- 4 min read

The Legends of Sakura

One of the most significant symbols of Japan

Many people associate Japan with blooming sakura cherry blossoms, and in the beginning of April thousands of tourists visit Japan to see them. I’ve already written about hanami - the custom of admiring sakura and since visiting Japan, I became interested in the origins of this tree and the legends associated with it.

For the Japanese, blooming sakura represents the transience and fragility of life. A person lives their life in the same way as a sakura petals falls - beautifully and quickly. Sakura flowers are considered the abode of the souls of the ancestors, so to look at flowers is to look at one's ancestors, to remember them. Naturally, there are many stories associated with this.

Hanami is celebrated all over the country
Hanami is celebrated all over the country

Rocks & petals

The mountain deity Oho-yama had two daughters - the elder Iwa (Rock) and the younger Saku (Blooming). One day, the deity Ninigi descended from heaven to marry one of the daughters. Ninigi chose the younger one. He called the older one ugly and sent her to her father. Oho-yama became angry and announced a sentence: the life of all of the descendants of Iwa would be solid and eternal, like rocks; the descendants of Saku, though, from the Emperor to the most common person, would be as short as a spring bloom. When Saku died, a beautiful tree grew on her grave, which was named 'sakura'.

Gorgeous sakura in Ueno Park
Gorgeous sakura in Ueno Park

Forever love

Another legend tells about how a tree suddenly bloomed. Once upon a time, the gods decided to remove a Tree that had never bloomed, but first they gave it 20 years, during which it could turn into a human being and experience human feelings. There was a war occurring and Tree didn't see anything good until it met a beautiful girl. They fell in love with each other, and the tree admitted that it was a tree. The girl also wanted to become a tree, and they became one - sakura, blooming with beautiful flowers.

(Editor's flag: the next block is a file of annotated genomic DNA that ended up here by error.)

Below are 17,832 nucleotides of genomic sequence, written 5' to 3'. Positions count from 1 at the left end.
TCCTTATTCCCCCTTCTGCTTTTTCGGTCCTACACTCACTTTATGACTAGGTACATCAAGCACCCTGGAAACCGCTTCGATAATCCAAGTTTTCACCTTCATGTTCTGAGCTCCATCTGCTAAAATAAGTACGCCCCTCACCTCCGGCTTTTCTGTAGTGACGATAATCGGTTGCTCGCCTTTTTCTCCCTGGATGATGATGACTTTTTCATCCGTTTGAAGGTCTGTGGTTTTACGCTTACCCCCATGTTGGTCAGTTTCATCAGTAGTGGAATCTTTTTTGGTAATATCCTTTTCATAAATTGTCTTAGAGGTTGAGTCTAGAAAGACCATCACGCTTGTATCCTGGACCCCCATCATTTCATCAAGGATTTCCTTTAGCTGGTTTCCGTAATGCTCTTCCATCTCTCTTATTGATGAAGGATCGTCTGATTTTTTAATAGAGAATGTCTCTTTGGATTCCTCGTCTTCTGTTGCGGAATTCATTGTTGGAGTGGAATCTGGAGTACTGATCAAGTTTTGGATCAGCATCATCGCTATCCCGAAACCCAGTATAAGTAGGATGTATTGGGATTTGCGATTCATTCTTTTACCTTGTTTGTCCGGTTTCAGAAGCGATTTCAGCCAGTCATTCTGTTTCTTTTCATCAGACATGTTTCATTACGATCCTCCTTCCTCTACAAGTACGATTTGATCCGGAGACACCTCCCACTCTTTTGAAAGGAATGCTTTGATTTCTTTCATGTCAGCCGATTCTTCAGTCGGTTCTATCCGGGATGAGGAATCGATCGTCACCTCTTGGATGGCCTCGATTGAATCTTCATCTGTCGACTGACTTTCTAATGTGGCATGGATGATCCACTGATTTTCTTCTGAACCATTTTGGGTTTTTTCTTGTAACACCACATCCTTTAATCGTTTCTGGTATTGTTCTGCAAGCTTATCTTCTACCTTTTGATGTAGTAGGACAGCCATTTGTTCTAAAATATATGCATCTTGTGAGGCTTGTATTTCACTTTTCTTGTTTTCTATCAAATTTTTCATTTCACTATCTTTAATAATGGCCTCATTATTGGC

Sakura blooms when other trees are still bare
Sakura blooms when other trees are still bare

Innocent victims

I've come across sakura with white, pink and even almost red-coloured flowers. The legend of the pink flower, though, is quite sad. On the orders of a cruel ruler, a woman with children was tied to a tree trunk and flogged to death. The pink rose petals of the sakura tree became reminders of innocent victims...

The soul of a samurai
The soul of a samurai

The samurai sakura

The ancient Yo-roku sakura is the cherry blossom that blooms on the sixteenth day of the first month of the lunar calendar in February. The soul of a samurai lives in that tree. Once, a sakura tree grew in his garden and bloomed at the usual time. He played under the tree as a child and knew that his parents and all his ancestors played there too. As he grew, he found that he outlived his children and the only thing that remained dear to him in the world was that sakura tree.

The following summer, the tree began to wither before dying. The old samurai fell ill with grief; nothing could compensate for his loss. On the sixteenth day of the first moon, he went out into the garden, bowed to the dry trunk and pleaded: "I beg you, take my life and start blooming again!" Then, spreading a white cover under the tree, he sat down in a ritual pose and ended his life. As he died, his soul moved into the tree and it instantly bloomed. So it happened - the sakura blooming every year, on the sixteenth day of the first lunar month, during the snow season.

Princess' flowers
Princess' flowers

Whether admiring the sakura in popular locations or in the quieter places where you can enjoy sakura in peace and tranquility, comprehending and absorbing the spirit of Japan through these stories really enhances the experience.

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Join the discussion

Kim 2 years ago
Fascinating history, and beautiful photos!
Elena Lisina Author 2 years ago
Thank you, Kim! :)
Sleiman Azizi 2 years ago
Those are some incredible stories...
Elena Lisina Author 2 years ago
Isn't that interesting to know what is behind each thing, why it is appreciated and so beloved in Japan?